Beatty also noted that another constraint hindering the roll-out of renewables was the challenging process of submitting bill of quantities applications.

“Numerous projects are stalled and not progressing as expected. We understand that Eskom is making renewed efforts to compel the reapplication of many of these bills of quantities. The primary concern is that IPPs with approved bill of quantities applications have not yet commenced construction,” he said.

Beatty noted that, consequently, this situation was obstructing the progress of important initiatives, such as the latest Renewable Energy IPP Procurement Programme round, specifically in terms of wind projects.

“As a result, there is a significant amount of unused capacity,” he said. However, he noted that this inefficiency within the system was, thankfully, being addressed.

Skills Constraints

However, Sookgrim noted that, in addition to immediate grid constraints in key renewables-rich regions of the country, the required skills to accelerate the growth of the industry, for wind and PV, were lacking.

“We need to attract new talent to the sector and ensure that individuals from traditional power generation industries are upskilled to meet the demands of renewable energy.”

He described “a lack of a clear pathway into the industry” as one of the major obstacles to achieve this.

“Unlike many other sectors, there is a deficiency in terms of providing a comprehensive outline of required studies, training locations, and expected outcomes, such as certifications and accreditations. We are committed to addressing this gap and providing clarity in the renewable-energy sector.”

It is critical to acknowledge the need to attract not only engineers but also professionals in tangential areas of expertise such as human resources, marketing, accounting, law and policy.

“It is not solely about technicians and engineers, although they play a crucial role,” he added.

By clarifying these opportunities, Sookgrim said the aim was to make the renewable-energy industry more attractive and desirable for individuals currently studying or working in other industries.

“We have already witnessed a recent increase in the transition to the renewable-energy sector, particularly with the recent market boom. Additionally, we are exploring ways to foster grassroots engagement and participation in renewable-energy initiatives.”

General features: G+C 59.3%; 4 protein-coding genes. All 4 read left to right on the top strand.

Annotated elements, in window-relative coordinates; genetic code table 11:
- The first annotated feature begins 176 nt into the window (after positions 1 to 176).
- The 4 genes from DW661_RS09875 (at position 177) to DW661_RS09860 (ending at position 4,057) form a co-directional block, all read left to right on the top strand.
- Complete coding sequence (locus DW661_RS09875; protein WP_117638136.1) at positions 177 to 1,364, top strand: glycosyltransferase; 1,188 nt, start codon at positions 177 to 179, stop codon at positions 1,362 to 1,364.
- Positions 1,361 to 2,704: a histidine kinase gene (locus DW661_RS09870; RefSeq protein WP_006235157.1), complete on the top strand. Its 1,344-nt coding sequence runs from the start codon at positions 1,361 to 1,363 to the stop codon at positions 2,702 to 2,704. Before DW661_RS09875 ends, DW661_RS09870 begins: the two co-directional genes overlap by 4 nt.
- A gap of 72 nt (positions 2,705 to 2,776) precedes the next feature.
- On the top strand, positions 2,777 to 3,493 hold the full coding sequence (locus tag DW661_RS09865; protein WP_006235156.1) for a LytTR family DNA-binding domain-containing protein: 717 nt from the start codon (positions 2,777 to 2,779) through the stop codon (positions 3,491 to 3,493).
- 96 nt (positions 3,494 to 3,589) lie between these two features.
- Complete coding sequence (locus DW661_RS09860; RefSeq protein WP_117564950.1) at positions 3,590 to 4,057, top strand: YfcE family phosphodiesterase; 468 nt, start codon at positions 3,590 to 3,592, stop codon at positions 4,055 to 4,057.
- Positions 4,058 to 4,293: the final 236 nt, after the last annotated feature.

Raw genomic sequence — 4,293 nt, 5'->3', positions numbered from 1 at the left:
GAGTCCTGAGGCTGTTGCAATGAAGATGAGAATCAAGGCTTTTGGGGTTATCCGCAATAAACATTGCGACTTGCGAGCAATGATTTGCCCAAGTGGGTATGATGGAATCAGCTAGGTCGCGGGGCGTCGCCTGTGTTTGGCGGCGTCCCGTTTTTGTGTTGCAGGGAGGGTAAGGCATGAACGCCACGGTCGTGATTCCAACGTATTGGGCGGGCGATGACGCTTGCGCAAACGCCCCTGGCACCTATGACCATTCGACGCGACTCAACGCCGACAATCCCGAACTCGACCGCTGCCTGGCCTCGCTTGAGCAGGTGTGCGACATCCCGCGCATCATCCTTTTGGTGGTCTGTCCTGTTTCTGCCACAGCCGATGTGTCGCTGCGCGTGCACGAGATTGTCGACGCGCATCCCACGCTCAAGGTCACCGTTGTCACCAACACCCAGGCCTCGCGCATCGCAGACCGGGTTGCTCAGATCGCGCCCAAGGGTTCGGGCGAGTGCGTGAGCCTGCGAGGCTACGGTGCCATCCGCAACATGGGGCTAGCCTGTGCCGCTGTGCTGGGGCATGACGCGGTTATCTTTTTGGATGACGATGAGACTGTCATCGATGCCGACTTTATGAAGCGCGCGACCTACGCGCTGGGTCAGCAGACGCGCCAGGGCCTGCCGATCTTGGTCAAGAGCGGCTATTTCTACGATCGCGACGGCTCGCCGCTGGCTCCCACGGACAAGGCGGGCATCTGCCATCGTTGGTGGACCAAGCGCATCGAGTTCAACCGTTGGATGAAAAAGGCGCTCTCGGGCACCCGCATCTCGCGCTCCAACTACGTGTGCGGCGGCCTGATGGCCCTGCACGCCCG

Further, it is difficult to address the skills shortage because it is challenging to get industry participants to come together and determine South Africa's renewable-energy industry skills requirements, according to Water Sector Education and Training Authority (EWSETA) CEO Mpho Mookapele.

“Currently, we approach this matter legislatively by collecting work skills plans from various companies each year. Unfortunately, the information we gather is often skewed, leading to an inaccurate understanding of the country's needs. This information is then presented to government for funding allocation, but it does not effectively ensure that we have the right quality skills at the right time.”

One of the major challenges the South African energy industry faces is its collective ability to accurately determine the necessary skills and the timing thereof.

“There are government policies and decisions that influence this process, adding to the complexity. However, this inaccurate demand determination is my primary concern,” she added.

Mookapele said that the training authority’s partnerships with SAWEA and SAPVIA had been valuable in terms of helping to clarify sector-specific demands through direct engagement with industry players. Instead of EWSETA’s approaching individual companies to determine demand, these collaborations have provided a more efficient approach.

As an example of such collaborations, the EWSETA has proposed a just energy transition collaboration platform, which aims to work with other entities and funders in the country to gain a clearer picture of the required skills.

“We also strive to collaborate with employers in the sector to upskill their employees and ensure access for those individuals outside the renewable-energy space, particularly the unemployed. It is a significant burden that our country has many qualified young people who are unemployed, while the renewable-energy sector is flourishing. We aim to work with employers to include these young individuals and enable them to meaningfully participate in these growing economies.”

The South Africa Energy Skills Roadmap 2023, published by the South African National Energy Agency in January, is helpful as a guiding document for navigating skills acquisition in the renewable-energy sector and steering it in the right direction, she concluded.

Edited by Martin Zhuwakinyu
Creamer Media Senior Deputy Editor